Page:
You may be able discuss choices of anaesthesia and post-operative pain relief with your anaesthetist
The anaesthetist is responsible for pre-medication before the surgery, your anaesthesia and wellbeing during surgery, any blood transfusions you may need, and your post-operative pain relief.
Ask your surgeon if you can meet with the anaesthetist before the day of the procedure. This way you won’t be hurried or stressed, and can be involved in the planning.
You may be offered medication before surgery to prevent nausea, reduce stomach acid or help you relax. If you think you’ll be feeling anxious before surgery, ask if you can have something to relax you.
For breast cancer surgery, general anaesthetic is normally used.
With general anaesthetic you’ll be unconscious for your procedure and a tube will be inserted into your throat to help you breathe. You may wake up with a sore throat from the tube. General anaesthetics often cause post-operative nausea and vomiting. A general anaesthetic may be combined with some local anaesthetic into your wound to provide pain relief after your surgery.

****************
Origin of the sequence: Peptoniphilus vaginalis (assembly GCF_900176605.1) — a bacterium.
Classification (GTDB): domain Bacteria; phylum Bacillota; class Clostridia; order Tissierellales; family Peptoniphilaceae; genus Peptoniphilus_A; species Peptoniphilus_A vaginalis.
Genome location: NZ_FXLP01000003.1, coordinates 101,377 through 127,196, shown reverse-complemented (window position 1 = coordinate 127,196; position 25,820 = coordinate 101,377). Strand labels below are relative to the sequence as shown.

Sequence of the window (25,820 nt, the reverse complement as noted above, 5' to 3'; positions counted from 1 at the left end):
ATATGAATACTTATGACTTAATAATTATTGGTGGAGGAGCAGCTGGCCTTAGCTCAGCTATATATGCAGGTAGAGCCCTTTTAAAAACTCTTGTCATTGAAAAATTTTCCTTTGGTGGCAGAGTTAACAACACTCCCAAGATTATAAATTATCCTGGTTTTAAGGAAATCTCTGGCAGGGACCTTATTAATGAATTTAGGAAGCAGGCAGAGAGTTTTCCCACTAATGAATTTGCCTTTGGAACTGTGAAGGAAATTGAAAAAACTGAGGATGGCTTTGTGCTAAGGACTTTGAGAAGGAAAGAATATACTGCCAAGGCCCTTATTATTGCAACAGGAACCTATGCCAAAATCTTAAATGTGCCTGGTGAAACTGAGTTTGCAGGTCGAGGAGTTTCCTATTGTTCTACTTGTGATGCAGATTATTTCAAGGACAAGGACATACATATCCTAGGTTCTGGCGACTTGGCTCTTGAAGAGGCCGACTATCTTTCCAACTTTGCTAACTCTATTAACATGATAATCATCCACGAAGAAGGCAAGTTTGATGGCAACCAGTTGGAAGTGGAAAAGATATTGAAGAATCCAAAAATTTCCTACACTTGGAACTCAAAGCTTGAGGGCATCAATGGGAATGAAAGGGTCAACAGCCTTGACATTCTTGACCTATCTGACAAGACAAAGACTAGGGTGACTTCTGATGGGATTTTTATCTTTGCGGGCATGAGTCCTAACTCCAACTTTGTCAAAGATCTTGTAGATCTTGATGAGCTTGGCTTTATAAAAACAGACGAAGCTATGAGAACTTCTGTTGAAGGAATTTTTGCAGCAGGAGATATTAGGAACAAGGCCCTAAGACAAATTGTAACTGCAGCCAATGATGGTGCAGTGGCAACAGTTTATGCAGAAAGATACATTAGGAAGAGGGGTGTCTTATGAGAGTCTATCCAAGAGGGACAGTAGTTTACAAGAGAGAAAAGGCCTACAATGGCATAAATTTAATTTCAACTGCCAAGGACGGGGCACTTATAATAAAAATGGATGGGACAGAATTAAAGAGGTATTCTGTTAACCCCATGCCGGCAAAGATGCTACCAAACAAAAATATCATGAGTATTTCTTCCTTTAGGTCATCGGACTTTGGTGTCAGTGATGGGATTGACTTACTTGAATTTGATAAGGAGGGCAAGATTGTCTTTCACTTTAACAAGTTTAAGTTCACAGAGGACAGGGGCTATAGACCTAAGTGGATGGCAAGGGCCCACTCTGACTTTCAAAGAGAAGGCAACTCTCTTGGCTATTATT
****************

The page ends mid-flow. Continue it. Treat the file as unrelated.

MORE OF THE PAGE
If you’re overweight or obese, there are increased risks associated with anaesthesia.
Pain relief after surgery
After surgery you’ll be given pain relief prescribed by your anaesthetist. By enabling you to move and breathe without too much discomfort, good pain relief can help reduce your risk of complications.
Patient controlled analgesia (PCA) is often used in the first day or so. It’s an opiate drug delivered through a cannula into a vein. You can control the amount of pain relief you receive by pressing a button.
Injections of pain relieving medication can be delivered by cannula or into a muscle.
Pills, tablets or liquids can be given at regular times, or when pain starts to bother you.
Print this page to take when you meet with your surgeon and anaesthetist, so you can make sure all your questions are answered.